One of her Suits co-stars revealed he was offered $70,000 to say he slept with her. An older half-sister she barely knew was quoted by media outlets saying disparaging things and threatening to write a tell-all book (that half-sister, Samantha Markle, did not appear on camera, but gave a statement to the show saying she had been misquoted by press in the past).

And days before the worldwide event of her wedding to Harry, Meghan saw reporting which alleged her father took money from media outlets to pose for photos. According to the docuseries, he cut off contact with her after the arrangement was revealed publicly, creating a huge scandal.

Their story, told from their point of view

All these events are presented from Harry and Meghan's perspective — featured in a docuseries created through their massive, multi-year deal with Netflix — bolstered by sources who seem largely friendly to the couple with lots of personal footage, including video diaries. There are no members of the royal family interviewed for the docuseries, though there is disagreement over whether Buckingham Palace was aware that producers were trying to reach them.

So, even as the docuseries offers an unprecedented look inside the story of a woman who married into the British royal family, it is undoubtedly framed from the couple's perspective — made with little sense of how a more objective source might view their information.

Still, it is a potent presentation. Particularly in another area where the docuseries delves deeply: race.

Tough truths about race

Harry & Meghan also spends a lot of time detailing how race works in Britain – outlining how conflicts over immigration issues have become a proxy for race in the country, how the country avoids talking about its past participation in the slave trade, how a lack of diversity in the tabloid press can contribute to stories rooted in prejudice and how racism often bubbles just beneath the surface in many interactions for people of color.

"One of the realities of life in Britain, is if you walk into a palace or a stately home, or any place that represents tradition, you are likely to be faced with racist imagery," says Afua Hirsch, an author who is a woman of color. She appears briefly in the show commenting about a member of the royal family who attended a lunch with Meghan while wearing a piece of racist jewelry called a "blackamoor brooch."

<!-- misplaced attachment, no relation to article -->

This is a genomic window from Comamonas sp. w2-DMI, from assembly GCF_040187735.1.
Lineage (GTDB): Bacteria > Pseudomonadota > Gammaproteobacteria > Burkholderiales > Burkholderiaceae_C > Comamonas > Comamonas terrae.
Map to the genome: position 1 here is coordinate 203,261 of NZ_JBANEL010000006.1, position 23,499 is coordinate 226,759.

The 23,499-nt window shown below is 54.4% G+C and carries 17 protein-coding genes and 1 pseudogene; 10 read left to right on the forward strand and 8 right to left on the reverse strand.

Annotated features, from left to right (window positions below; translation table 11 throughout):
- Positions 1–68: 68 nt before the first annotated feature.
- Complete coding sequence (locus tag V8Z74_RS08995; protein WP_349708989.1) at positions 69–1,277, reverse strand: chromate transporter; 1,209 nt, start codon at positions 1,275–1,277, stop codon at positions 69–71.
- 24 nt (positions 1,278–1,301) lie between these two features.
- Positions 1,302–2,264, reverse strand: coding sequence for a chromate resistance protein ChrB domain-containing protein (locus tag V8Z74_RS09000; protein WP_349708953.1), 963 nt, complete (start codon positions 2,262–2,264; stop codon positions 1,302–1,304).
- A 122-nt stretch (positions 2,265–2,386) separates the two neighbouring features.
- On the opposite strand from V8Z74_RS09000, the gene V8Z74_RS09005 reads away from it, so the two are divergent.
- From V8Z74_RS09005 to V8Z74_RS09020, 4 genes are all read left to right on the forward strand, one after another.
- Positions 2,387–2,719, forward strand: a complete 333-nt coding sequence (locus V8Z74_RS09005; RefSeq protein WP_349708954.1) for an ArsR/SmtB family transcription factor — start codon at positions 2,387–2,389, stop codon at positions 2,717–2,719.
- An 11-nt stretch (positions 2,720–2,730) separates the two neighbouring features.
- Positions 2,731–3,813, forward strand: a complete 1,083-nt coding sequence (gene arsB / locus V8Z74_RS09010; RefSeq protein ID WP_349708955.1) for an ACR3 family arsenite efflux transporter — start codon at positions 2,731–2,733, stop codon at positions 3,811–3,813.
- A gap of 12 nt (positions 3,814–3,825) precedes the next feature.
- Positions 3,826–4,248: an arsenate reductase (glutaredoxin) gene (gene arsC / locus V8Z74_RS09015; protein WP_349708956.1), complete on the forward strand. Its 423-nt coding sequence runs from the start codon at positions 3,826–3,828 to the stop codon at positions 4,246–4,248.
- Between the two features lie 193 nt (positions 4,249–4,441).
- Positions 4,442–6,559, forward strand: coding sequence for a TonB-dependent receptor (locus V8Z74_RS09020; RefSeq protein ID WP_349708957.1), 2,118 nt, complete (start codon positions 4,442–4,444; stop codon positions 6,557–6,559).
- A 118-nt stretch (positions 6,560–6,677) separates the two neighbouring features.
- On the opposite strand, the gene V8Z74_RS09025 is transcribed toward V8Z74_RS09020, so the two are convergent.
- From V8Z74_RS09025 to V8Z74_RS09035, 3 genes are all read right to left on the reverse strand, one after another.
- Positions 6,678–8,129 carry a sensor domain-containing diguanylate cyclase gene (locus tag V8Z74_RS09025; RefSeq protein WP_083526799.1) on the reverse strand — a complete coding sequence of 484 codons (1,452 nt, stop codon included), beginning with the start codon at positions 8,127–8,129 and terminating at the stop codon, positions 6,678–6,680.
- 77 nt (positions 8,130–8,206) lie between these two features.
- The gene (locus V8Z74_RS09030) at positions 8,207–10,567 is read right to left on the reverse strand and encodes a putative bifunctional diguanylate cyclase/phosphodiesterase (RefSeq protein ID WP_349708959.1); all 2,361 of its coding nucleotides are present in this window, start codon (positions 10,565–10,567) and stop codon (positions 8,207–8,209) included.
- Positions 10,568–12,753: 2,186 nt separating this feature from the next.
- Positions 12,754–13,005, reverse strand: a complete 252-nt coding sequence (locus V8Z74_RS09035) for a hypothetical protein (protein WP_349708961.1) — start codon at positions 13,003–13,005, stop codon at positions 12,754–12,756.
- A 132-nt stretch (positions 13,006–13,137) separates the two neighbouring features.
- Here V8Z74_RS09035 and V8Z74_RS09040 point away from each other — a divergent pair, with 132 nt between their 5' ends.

Another moment in the show features Black British people reacting with amazement and positivity over the possibility of a non-white woman joining the royal family. "Who dreamed that Britain would have a Black princess?" says David Olusoga, historian and author of the book, Black and British. "Could this be a moment in which, in essence, the royal family caught up with the rest of Britain?"

These notions, as laid out in Harry & Meghan, aren't particularly extreme or surprising. But they are already being met with sensationalism by some media outlets. One headline asserted that Markle called their engagement an "orchestrated reality show" (she was referring to the public announcement of it, including a BBC interview). Another in the Daily Mail reacted with alarm over the discussion of racism in British society.

Such excesses mostly prove the validity of the media criticism in Harry & Meghan, which presents a largely measured portrait of a young couple trying to navigate the outlandish pressures which have come from their connection to one of the most famous families on the planet.

With three more episodes due to drop Dec. 15 — expected to detail their wedding and decision to step back from royal duties — there is also likely more fodder to come for outlets determined to make the most sensational story out of their uniquely turbulent journey.

Copyright 2022 NPR. To see more, visit https://www.npr.org.

Eric Deggans
Eric Deggans is NPR's first full-time TV critic.